Monitor the proposed rules as regulators continue to issue new proposals.
Watch for our updates in the coming weeks.
The National Credit Union Association ("NCUA") last week became the first of six regulators to issue its new proposed rules under §956 of the Dodd-Frank Wall Street Reform and Consumer Protection Act. The proposed rules are open to comments until July 2016, and cannot be finalized until the other five regulators – including the OCC, the Federal Reserve, the FDIC, the SEC, and the Federal Housing Finance Agency – issue their own versions of the proposed rules, which are expected to be substantially similar to the NCUA proposal, in the coming weeks.
Proposed rules will not be final and effective for at least 20 months.
The proposed rules issued by the NCUA appear to be significantly more focused and restrictive than the rules that were originally proposed by the regulators in 2011. The preamble to the proposed rules suggests this is a result of the regulators "getting smart" on incentive compensation. While the 2011 proposal seemed to have been proposed in a vacuum, the new rules are based on the regulators collective supervisory experiences gained over the last several years. The rules incorporate practices that institutions and foreign regulators have adopted to address compensation practices that may have contributed to the financial crisis.
The proposed rules are comprehensive and include the following key provisions:
- For purposes of applying the requirements, institutions are divided into three categories:
- Level 1 (consolidated assets greater than or equal to $250 billion);
- Level 2 (consolidated assets greater than or equal to $50 billion and less than $250 billion);
- Level 3 (consolidated assets greater than or equal to $1 billion and less than $50 billion).
- The group of individuals covered by the requirements has been expanded to include senior executives as well as "significant risk-takers" – a new category designed to target employees whose actions could serve to increase the risk undertaken by an institution.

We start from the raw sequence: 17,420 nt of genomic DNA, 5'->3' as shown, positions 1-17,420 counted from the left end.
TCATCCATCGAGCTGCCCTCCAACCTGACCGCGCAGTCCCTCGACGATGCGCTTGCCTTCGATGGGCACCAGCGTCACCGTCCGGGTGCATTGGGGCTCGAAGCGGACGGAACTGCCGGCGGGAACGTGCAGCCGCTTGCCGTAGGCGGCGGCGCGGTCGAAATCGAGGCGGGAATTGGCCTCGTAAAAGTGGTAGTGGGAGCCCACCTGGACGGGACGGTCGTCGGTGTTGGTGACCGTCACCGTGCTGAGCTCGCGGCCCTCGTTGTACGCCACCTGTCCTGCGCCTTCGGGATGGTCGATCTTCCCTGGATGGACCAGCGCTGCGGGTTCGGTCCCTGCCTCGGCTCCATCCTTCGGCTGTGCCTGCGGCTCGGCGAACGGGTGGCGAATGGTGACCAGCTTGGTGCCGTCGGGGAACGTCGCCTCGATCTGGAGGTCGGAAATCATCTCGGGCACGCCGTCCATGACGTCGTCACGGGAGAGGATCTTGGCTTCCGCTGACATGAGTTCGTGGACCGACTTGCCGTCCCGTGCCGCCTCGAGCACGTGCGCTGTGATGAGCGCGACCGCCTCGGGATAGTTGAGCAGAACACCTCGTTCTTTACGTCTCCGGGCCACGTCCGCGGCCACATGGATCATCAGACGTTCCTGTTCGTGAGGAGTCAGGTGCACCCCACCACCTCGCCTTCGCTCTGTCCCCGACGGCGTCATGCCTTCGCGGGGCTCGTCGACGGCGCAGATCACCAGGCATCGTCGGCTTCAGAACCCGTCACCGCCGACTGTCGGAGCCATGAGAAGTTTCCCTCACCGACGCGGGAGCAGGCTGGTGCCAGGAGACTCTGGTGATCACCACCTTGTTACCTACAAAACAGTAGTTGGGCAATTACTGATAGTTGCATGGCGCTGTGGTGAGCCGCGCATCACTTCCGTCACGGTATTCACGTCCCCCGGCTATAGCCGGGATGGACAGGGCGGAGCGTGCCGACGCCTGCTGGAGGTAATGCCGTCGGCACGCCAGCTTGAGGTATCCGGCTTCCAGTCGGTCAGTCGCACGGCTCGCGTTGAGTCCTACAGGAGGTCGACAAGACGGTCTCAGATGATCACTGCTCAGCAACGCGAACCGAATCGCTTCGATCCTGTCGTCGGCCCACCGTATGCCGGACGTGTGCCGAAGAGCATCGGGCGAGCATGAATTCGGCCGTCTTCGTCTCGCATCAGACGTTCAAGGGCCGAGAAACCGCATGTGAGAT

- For Levels 1 and 2 (and certain Level 3s, if determined in the discretion of their regulators):
- From 40 – 60% of incentive compensation for senior executives and significant risk-takers must be deferred for up to four years following the end of the incentive period.
- A seven-year "clawback" provision must be included as a term of incentive compensation arrangements.
- Other provisions include prohibitions on accelerated vesting of deferred awards, caps on incentive compensation payouts, and minimum performance vesting requirements.
- For Levels 1, 2 and 3 - New recordkeeping and disclosure requirements, as well as corporate governance procedures.
Further Updates to Come
In the coming weeks, we will continue to monitor proposals from the remaining five regulators. We will provide a series of updates, in smaller pieces, to describe the detail of the new proposed rules and, hopefully, to confirm that each of the regulators intends to propose substantially similar rules.
We Can Help You
Please contact any of the key contacts listed below or another member of the Firm, if you have any questions or would like additional information concerning these issues.
Compensation & Employment Group Key Contacts
Financial Institutions Group Key Contacts
- John E. Freechack
- Dennis R. Wendte
- John M. Geiringer
- Robert M. Fleetwood
- Joseph T. Ceithaml
- Karol K. Sparks
- J. Brent McCauley
- Stanley F. Orszula
- Andrea L. Sill
- Bill Fay
Barack Ferrazzano Financial Institutions Group
Our 30-attorney Group has represented more than 250 financial institutions across the country. Our M&A experience is unparalleled—over the past decade, our Group ranked #1 in the Midwest region by number of announced bank and thrift merger and acquisition transactions—according to SNL Financial. The Financial Institutions Group was again named as one of the top financial institution groups in the nation in the U.S. News & Best Lawyers 2016 report.